The coronavirus pandemic has transformed office work to remote work. Dining tables are now work stations, living rooms transitioned to break rooms, and walking the dog is the new smoke break. Our favorite live television shows were filmed with cell phones from basements or attic spaces. It’s become impossible to avoid the countless advertisements for the “Must Have Products for Home Office.” I’ve got a tip for you: the last thing you need in your home office/dining/conference room is more stuff.
A year in and many people have gotten comfortable with the flexibility of remote work. Some industries are transitioning to a hybrid model, where workers will split time between the office and home. Some companies have already announced they’ll be fully remote, COVID or no COVID. And why not? It allows you to sleep in an extra 45 minutes each day. Errands can be run without every coworker hearing about it. The dishes and laundry can be knocked out throughout the day. With the micromanaging boss at arm’s length, remote work allows the workers to go at their own pace.
I, however, have been a remote worker for five years. I started my remote career as an on-the-road account manager, working from a car office as much as my real one. I’ve since become decidedly off-the-road. Now I spend the majority of my time at my home office with my cat and dog. The novelty wore off roughly two years into this experiment. I’m a different worker than I was before.
The social aspect of work almost completely disappears while remote. Used to be, I was a level headed coworker who said jokes in meetings and kept to his own business. Now, I crave office gossip. I’m desperate for any kernel of drama that someone may slip into a slack channel. As a social person, forming relationships has never been difficult, but everything’s different at a distance. Close relationships are exponentially more difficult to form while being a remote worker.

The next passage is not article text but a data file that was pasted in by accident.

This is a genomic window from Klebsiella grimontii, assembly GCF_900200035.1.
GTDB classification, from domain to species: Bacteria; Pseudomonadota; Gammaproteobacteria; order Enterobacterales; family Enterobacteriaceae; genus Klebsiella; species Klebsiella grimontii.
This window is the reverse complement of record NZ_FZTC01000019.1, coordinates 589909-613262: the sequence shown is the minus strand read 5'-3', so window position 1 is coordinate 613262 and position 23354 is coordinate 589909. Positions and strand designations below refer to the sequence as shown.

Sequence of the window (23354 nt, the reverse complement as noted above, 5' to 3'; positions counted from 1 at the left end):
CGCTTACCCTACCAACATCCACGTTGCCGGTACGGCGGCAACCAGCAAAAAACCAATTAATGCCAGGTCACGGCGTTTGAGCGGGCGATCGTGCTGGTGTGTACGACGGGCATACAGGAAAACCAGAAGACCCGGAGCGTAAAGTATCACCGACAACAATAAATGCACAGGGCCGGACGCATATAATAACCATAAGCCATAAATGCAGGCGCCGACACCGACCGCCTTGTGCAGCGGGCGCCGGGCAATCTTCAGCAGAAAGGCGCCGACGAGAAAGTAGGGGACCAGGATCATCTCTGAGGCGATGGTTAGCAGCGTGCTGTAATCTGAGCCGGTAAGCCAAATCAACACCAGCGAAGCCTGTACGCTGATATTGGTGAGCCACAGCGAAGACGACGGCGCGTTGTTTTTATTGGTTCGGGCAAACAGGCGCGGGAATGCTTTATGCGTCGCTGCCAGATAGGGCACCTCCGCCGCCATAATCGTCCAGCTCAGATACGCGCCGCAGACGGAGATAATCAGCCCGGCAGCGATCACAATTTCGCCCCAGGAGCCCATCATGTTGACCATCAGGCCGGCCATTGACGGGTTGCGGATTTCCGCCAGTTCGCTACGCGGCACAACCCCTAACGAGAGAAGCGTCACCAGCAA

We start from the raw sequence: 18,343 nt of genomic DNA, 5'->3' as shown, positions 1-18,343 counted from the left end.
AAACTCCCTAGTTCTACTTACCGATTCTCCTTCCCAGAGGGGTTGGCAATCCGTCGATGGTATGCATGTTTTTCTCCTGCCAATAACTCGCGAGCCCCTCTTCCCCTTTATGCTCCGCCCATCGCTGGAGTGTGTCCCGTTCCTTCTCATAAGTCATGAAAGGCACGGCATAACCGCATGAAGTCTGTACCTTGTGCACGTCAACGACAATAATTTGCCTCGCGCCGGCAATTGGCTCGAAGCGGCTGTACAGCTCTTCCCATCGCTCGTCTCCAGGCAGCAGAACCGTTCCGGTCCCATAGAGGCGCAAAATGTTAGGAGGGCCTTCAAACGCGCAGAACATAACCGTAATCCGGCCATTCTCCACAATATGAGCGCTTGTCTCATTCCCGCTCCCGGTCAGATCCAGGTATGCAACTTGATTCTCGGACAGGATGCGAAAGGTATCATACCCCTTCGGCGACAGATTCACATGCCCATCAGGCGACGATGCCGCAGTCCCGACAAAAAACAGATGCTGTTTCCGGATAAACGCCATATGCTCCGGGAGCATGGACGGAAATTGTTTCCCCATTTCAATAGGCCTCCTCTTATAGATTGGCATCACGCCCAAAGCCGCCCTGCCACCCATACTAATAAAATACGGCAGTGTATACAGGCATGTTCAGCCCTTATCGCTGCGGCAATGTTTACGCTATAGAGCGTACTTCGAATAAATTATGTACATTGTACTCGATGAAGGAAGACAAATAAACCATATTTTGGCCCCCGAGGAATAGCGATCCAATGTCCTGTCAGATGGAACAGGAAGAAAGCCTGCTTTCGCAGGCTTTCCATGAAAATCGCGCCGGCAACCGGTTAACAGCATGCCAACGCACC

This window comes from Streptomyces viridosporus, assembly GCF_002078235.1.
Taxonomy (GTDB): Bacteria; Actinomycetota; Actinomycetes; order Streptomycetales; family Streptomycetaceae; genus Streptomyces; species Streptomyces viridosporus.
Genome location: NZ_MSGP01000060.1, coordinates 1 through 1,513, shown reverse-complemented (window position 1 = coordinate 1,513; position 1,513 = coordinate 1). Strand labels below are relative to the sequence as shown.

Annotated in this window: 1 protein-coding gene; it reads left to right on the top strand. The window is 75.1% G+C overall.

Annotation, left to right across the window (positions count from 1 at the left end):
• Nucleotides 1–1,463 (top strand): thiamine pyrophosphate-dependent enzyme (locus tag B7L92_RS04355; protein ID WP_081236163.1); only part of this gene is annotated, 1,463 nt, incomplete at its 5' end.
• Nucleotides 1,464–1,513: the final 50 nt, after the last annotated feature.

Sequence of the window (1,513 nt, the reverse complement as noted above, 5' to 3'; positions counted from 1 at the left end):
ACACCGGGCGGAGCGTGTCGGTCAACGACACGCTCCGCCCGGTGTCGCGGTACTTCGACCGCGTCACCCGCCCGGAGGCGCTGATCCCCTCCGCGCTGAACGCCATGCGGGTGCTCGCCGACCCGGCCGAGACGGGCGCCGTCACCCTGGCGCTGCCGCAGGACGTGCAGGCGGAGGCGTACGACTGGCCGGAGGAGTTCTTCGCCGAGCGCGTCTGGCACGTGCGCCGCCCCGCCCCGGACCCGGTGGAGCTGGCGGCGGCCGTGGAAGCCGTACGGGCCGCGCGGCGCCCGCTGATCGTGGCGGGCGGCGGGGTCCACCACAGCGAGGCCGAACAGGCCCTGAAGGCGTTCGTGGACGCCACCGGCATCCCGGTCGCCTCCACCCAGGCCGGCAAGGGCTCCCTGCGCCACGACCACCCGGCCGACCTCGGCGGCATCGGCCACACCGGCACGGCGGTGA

I still found lifelong friends at my past positions, but those were due to shared trauma as much as traditional friendships. I still have weekly calls with a former coworker who helped me lead a project destined for failure; I’m not sure either of us recovered. I also have a Discord server with some compatriots who are still fighting for recognition that has become impossible to receive if you can’t flaunt your victories in meetings or in break rooms. For those of you who have only known remote work during the era of COVID, it is a much different experience when the rest of the company is in a single location.
Video meetings are impossible to participate in as the only person not in the room. Imagine a conference room filled to the brim with your coworkers. Looking at them through a camera. Listening from your headphones. Unable to determine where voices are coming from. If more than one person speaks at a time, you won’t know what anyone said. For you to speak up, you have to interrupt the entire room. Draw all the attention directly to you or else you won’t be heard.
This makes fitting into a new company next to impossible. It removes your work from your identity. For me, it caused my work ethic to plummet. Sure, I still met expectations. But I no longer volunteered for projects, or worked with different team members, or took pride in the company as a whole. This has all improved since COVID leveled the playing field, but I am very excited to return to the office when I’m physically able. I cannot wait for my first after-work beer with my coworkers.